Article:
The tour was in English, and super informative. If I had to make a comparison, Santiago felt very much like it could have been a city in North America, in most cases.

More of Santiago’s architecture…including Pablo Neruda’s Santiago home (bottom).

Parks are a big part of life in Santiago. They felt pristine.

The other thing to note, is that because most people don’t live together until they are married, is that the parks become make out locations for couples. Example A: park benches were filled with couples like this one. Example B: Behind Cara, you see several couples embracing one another on the ground. Also, a frequent sight.

And, if you didn’t already know, sex sells. Billboards like this one were everywhere. Not sure if I noticed it more than in the US but it felt overwhelmingly naked in Santiago!

santiago ad

The day went quickly. Day turned to night. Cara and I had dinner.

Then, after some resting, we started our evening … at a club where Cumbia music was on tap. Cumbia is said to be the mother of Latin music. We were busy dancing and trying to figure out how it went, this was the only picture of the evening!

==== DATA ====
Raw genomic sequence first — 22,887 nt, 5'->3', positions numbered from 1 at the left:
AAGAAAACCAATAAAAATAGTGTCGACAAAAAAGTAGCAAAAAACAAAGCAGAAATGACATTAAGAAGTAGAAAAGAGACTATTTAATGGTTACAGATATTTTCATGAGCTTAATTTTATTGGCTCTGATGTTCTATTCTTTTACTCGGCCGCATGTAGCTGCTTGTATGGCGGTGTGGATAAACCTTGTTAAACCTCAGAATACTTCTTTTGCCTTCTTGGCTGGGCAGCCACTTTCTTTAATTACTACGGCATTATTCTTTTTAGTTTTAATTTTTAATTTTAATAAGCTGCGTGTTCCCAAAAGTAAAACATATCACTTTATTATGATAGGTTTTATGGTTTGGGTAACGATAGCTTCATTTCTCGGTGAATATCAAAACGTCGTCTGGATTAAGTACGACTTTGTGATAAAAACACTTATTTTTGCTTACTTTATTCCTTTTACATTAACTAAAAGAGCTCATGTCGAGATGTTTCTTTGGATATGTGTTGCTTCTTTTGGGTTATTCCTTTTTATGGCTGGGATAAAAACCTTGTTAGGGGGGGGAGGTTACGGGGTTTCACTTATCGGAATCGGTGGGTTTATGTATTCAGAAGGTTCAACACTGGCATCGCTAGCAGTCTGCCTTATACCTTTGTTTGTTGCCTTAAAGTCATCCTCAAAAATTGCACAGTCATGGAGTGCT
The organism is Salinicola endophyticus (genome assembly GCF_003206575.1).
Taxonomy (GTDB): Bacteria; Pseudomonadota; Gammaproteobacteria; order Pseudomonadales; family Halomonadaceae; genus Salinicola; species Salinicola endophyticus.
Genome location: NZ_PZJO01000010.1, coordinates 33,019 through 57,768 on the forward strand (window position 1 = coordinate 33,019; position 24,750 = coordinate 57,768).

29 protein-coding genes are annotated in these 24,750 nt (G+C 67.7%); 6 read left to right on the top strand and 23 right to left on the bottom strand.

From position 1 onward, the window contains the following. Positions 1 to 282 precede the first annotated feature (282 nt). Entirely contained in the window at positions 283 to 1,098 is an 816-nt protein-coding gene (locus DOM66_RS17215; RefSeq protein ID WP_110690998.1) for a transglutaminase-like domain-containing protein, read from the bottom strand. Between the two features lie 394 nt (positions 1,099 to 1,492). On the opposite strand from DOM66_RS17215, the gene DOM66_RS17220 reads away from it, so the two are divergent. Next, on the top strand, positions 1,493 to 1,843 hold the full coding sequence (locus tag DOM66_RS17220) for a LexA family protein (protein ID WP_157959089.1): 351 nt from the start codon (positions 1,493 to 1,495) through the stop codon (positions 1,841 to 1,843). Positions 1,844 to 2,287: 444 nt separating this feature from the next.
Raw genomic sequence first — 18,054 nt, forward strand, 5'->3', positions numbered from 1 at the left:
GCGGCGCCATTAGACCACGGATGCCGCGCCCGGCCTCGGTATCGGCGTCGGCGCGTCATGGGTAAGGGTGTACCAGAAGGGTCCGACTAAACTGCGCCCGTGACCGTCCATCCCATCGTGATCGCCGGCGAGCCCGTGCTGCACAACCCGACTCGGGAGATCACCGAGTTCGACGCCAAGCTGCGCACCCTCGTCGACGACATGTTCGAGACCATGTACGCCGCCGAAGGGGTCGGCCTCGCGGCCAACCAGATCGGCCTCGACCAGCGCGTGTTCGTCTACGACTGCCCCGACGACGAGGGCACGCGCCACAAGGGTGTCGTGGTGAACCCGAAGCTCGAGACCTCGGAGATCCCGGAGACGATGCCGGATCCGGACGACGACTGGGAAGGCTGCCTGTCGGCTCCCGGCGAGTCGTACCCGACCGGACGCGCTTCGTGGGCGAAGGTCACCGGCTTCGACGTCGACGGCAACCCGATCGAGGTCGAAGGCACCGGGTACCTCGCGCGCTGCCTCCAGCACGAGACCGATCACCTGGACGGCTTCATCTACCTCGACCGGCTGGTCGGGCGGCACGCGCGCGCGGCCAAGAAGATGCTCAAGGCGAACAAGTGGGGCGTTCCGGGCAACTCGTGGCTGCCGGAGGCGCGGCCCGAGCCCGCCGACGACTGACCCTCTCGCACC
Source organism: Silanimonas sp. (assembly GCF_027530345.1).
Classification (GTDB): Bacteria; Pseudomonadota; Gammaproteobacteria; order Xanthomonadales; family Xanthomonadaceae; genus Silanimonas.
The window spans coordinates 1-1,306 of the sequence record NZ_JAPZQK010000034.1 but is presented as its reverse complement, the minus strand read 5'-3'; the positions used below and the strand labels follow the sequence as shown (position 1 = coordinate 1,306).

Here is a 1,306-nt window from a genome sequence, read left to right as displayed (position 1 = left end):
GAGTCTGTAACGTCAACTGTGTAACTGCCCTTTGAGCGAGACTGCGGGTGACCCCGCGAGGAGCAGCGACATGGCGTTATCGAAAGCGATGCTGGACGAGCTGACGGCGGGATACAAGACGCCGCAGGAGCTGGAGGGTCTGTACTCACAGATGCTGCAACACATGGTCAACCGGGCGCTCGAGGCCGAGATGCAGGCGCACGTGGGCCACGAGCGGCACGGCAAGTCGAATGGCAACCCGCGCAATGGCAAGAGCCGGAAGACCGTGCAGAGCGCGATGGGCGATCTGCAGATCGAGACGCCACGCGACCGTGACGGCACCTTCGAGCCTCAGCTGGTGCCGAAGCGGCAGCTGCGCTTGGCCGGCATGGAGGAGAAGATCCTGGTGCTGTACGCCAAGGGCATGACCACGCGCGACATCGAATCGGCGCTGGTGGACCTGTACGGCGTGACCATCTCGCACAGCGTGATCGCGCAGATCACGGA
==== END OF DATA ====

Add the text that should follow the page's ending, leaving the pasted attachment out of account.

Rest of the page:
cumbia

I got back to my hostel sometime in the middle of the night. The next morning, before leaving for the airport, I needed to take care of two things:

  • Check the internet
  • Visit the “American” supermarket to stock up on peanut butter.

First, check the internet. Why? Word on the street I had been told that the flooding in the Atacama Desert was pretty severe. The Atacama Desert is known to be the driest desert in the world. So, I sort of blew it off until, you know, hours before my flight to the center of it. I mean, how could a desert flood? Um, well it can. When I Googled “San Pedro flooding,” multiple articles stated that this was the worst flooding the region had seen in 11 years.

WHAAAT?

I emailed Alana and Courtney, who were probably at the airport for their overnight flight from the US to Santiago, where they would connect to Calama, the nearest airport to San Pedro de Atacama. I let them know about the flooding concerns. I confirm that my flight is a go and we’ll see each other the following day.